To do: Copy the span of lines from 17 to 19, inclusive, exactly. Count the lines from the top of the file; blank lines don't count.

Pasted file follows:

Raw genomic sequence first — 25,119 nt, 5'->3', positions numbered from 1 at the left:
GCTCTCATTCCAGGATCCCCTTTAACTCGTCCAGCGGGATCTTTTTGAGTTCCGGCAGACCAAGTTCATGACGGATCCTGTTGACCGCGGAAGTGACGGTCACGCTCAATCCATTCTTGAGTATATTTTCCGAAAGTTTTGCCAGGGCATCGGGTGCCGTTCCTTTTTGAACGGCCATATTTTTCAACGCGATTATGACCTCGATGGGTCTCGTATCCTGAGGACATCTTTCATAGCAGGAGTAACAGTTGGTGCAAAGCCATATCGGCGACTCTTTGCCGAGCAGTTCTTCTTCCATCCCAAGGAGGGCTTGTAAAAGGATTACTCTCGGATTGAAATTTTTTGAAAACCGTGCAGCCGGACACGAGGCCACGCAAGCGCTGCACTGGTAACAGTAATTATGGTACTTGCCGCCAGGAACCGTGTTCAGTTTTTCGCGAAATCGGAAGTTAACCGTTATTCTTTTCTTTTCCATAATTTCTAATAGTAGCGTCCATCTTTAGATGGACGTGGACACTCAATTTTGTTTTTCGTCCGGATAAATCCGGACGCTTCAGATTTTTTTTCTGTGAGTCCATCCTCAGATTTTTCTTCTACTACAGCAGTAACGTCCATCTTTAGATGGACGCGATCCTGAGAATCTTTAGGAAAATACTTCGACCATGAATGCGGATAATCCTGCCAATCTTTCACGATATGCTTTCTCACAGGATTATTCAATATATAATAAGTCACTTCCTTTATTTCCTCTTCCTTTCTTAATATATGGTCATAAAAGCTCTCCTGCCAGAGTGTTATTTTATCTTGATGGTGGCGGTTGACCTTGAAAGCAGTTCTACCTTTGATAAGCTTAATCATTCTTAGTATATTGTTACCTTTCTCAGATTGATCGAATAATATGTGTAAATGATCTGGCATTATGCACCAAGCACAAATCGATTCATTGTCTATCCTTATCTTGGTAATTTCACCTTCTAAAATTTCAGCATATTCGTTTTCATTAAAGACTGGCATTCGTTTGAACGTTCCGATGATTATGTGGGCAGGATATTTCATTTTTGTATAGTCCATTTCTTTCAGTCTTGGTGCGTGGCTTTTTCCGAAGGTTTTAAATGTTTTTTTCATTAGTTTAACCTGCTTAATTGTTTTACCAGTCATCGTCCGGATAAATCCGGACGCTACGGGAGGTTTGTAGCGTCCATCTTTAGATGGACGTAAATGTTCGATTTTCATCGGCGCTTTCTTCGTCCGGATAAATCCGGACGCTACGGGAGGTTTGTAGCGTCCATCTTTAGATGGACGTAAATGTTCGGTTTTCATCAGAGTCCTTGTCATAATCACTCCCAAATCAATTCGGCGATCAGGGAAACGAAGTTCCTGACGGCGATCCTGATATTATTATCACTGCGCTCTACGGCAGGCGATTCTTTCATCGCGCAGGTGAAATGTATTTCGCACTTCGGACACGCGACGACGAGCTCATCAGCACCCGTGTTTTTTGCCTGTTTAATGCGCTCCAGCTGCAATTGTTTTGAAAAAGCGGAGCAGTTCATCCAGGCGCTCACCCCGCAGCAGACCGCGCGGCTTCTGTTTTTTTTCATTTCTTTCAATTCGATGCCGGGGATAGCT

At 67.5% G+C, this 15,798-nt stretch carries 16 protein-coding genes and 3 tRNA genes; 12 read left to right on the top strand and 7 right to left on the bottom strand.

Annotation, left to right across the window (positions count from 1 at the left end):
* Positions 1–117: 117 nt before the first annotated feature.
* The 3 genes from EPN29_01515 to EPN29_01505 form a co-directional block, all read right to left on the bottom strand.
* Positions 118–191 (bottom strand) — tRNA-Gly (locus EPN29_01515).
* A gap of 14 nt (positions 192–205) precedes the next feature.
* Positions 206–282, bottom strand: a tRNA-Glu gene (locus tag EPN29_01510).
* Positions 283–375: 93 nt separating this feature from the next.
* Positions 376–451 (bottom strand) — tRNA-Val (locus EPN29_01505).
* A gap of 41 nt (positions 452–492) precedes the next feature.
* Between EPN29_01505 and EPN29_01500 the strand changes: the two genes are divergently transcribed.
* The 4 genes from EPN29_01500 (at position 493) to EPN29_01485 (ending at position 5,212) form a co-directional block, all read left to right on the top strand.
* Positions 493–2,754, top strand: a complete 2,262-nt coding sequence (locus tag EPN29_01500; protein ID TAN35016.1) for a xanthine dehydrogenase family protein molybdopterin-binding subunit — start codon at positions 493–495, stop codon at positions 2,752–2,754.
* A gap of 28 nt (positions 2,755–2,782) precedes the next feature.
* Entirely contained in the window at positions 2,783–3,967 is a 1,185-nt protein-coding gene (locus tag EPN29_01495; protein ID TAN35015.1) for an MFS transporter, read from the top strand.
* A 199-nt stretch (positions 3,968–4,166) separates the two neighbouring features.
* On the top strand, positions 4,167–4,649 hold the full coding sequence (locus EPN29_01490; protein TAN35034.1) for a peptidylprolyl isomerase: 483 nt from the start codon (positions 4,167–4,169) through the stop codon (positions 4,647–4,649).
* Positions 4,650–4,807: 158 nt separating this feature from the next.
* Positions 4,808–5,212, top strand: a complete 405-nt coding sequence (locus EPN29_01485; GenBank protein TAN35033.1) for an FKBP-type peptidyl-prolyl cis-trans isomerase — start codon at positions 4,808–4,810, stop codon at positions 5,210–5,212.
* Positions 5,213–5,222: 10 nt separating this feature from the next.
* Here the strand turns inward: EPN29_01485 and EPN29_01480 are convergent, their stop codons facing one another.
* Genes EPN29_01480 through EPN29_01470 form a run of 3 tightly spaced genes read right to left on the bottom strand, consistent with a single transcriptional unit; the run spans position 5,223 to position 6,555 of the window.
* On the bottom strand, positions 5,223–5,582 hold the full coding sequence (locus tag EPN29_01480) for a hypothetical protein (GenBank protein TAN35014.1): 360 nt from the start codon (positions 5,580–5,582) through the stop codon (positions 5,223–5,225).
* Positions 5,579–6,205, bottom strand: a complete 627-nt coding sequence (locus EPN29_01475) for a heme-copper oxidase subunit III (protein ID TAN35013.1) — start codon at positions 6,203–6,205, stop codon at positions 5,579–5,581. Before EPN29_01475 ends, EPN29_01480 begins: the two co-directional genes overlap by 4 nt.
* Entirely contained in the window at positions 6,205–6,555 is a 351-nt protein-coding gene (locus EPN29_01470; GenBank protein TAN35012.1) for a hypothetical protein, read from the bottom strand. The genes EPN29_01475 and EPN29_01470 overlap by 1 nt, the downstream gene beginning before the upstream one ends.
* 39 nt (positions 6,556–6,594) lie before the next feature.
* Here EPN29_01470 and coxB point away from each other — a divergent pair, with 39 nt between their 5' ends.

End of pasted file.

* Entirely contained in the window at positions 2,783–3,967 is a 1,185-nt protein-coding gene (locus tag EPN29_01495; protein ID TAN35015.1) for an MFS transporter, read from the top strand.
* A 199-nt stretch (positions 3,968–4,166) separates the two neighbouring features.
* On the top strand, positions 4,167–4,649 hold the full coding sequence (locus EPN29_01490; protein TAN35034.1) for a peptidylprolyl isomerase: 483 nt from the start codon (positions 4,167–4,169) through the stop codon (positions 4,647–4,649).